In the terrifically smart and genuinely inspiring comedy Brittany Runs a Marathon, Jillian Bell stars as Brittany, a 27-year-old New Yorker who decides to turn her life around. When we first meet Brittany, she has a dead-end job at a small theater and spends most of her nights out drinking and partying with friends. She gets in shape, takes up long-distance running and decides to give the New York City Marathon a try. The title more or less gives away the entire plot, which just goes to show that unpredictability can be overrated. Even a formulaic crowd-pleaser can be hard to resist if the formula is this well executed.
You know the movie will end with Brittany crossing the finish line, but the point is the journey, the long, agonizing buildup to the race. The writer-director Paul Downs Colaizzo drew the story from a close friend's experience, and he confronts issues of weight, body image and physical and mental health with a boldness that's rare in mainstream comedy.
One day Brittany visits a doctor hoping to procure some Adderall for recreational use. The doctor refuses and instead gives Brittany a diagnosis: Because she weighs 190 pounds and already has high blood pressure and an elevated heart rate, she's in danger of health risks down the road. Brittany, with typical good humor, needles the doctor for fat-shaming her, but he replies that he just wants her to be healthy and advises her to start eating better and exercising.
Brittany takes his words to heart, but it isn't easy to turn over a new leaf. She swings by her local gym, where she considers — and then quickly rejects — the idea of signing up for an expensive membership. Instead she starts running on her own, and though she's left panting after just one block, she decides to stick with it. Her cranky neighbor, Catherine (Michaela Watkins), extends an olive branch and invites her to join a running group. They befriend a third runner, Seth (Micah Stock), who's as much of a fitness novice as Brittany is.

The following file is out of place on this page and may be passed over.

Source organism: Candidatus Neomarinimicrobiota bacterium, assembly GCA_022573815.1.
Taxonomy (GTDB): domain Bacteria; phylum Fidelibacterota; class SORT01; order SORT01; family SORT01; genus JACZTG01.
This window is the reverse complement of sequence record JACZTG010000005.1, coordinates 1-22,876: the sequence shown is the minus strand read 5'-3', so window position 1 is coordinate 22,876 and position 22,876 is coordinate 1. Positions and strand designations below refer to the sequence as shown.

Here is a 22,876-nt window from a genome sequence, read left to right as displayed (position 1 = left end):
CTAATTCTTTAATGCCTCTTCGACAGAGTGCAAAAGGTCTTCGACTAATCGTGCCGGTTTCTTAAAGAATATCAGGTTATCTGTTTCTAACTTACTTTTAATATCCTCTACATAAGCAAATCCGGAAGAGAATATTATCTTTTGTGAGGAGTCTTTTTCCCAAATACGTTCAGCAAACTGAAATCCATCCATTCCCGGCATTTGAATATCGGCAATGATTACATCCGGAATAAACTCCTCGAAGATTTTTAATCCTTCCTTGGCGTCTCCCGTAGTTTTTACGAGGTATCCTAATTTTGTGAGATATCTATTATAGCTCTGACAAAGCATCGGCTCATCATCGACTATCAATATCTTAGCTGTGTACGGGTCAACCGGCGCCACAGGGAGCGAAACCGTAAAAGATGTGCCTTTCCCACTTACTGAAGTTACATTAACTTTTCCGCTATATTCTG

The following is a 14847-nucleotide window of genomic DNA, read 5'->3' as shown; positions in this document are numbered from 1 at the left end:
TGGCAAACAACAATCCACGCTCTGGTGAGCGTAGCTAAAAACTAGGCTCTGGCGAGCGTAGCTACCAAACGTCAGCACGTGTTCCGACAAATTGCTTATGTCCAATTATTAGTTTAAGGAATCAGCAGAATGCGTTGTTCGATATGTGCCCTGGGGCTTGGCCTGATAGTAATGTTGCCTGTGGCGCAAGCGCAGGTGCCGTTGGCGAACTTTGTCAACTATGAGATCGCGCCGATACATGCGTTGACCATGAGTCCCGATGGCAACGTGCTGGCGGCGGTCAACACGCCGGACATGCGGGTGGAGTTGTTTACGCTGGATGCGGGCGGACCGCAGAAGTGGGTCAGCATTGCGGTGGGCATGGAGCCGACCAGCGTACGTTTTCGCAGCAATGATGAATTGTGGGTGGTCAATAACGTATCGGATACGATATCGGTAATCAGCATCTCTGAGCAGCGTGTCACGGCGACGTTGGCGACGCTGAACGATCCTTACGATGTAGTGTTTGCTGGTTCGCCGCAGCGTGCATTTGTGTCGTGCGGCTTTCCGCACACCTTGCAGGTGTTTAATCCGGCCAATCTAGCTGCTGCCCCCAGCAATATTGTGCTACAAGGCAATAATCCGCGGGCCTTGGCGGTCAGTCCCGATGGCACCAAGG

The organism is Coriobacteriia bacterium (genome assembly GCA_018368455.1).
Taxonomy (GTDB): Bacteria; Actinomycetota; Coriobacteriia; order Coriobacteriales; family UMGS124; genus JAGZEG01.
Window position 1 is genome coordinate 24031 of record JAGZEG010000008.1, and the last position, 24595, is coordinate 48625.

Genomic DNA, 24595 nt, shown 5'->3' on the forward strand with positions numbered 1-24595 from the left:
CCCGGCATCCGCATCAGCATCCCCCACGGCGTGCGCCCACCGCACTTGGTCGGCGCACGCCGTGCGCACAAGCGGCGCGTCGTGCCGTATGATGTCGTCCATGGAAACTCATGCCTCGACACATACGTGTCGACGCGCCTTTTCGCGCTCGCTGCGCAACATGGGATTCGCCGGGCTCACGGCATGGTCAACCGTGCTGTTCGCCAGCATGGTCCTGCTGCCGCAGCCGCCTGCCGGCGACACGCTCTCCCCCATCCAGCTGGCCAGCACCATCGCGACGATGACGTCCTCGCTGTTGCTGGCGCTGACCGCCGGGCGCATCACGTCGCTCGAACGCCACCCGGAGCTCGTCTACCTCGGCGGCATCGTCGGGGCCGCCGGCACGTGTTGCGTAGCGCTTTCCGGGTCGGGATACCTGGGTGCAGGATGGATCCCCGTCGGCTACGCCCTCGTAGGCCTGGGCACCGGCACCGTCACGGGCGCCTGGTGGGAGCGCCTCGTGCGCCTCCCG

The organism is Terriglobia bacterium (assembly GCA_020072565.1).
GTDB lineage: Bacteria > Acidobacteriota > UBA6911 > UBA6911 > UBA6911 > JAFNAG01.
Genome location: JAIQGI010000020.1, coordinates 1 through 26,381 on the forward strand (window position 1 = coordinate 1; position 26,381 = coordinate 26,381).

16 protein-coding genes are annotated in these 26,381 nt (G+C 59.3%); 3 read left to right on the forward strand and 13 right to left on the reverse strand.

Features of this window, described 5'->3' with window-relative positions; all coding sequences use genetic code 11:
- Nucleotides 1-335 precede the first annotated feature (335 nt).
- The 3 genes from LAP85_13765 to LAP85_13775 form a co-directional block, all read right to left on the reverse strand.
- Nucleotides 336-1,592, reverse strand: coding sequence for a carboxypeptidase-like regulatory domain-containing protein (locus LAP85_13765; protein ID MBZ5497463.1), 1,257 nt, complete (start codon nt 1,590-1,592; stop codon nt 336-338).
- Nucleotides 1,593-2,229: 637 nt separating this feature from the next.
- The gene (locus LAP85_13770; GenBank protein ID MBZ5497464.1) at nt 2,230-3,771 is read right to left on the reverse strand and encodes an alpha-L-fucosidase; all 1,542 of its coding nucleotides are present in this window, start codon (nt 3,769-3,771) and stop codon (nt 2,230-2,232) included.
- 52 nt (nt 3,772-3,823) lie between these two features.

Slowly but surely, everyone starts to improve. Brittany runs longer and longer distances and sheds several pounds in the process. She enjoys her boost in confidence and starts making new friends, lands a better-paying job and even rejoins the dating scene she'd given up on long ago. But as good as she looks and feels, she continues to struggle with feelings of worthlessness and despair, and she has a tendency to push her friends away, mistaking their compassion for pity.
You may recall the actress Jillian Bell from the Comedy Central series Workaholics, or perhaps her scene-stealing performance in the movie 22 Jump Street. Brittany is the richest, most complex role she's ever played, in part because her sense of humor is just one of her many emotional layers. We come to see how she uses comedy as a defense, encouraging others to laugh at her foibles so that she won't have to face them herself.
If this all makes Brittany Runs a Marathon sound like therapy, I suppose it is. But some therapy sessions are more entertaining than others. Nearly all the supporting characters are on hand to teach Brittany a life lesson or two, but they're all so fun to spend time with that it hardly matters.
Utkarsh Ambudkar, from The Mindy Project, plays a slacker artist type named Jern who gets thrown together with Brittany during an extended house-sitting gig. He's super-annoying and totally charming, and you know from their first friendly spat that they're made for each other. Alice Lee makes a nuanced villain as Brittany's self-absorbed roommate, Gretchen, an aspiring Instagram influencer who superficially cheers her on but seems to enjoy having, in Brittany's own words, "a fat sidekick."
And Watkins is especially good as Catherine, who seems so fit and successful and put together at first, until Brittany realizes she's going through intense emotional pain of her own. In less assured hands, Brittany Runs a Marathon might have been an advertisement for the benefits of weight loss or a simplistic ode to the joys of inner beauty. But instead, it's about how personal insecurity takes many forms, not all of which can be conquered, though maybe some of them can. And since we're all messed up in our own ways and just trying to do better, we might as well do it together, one mile at a time.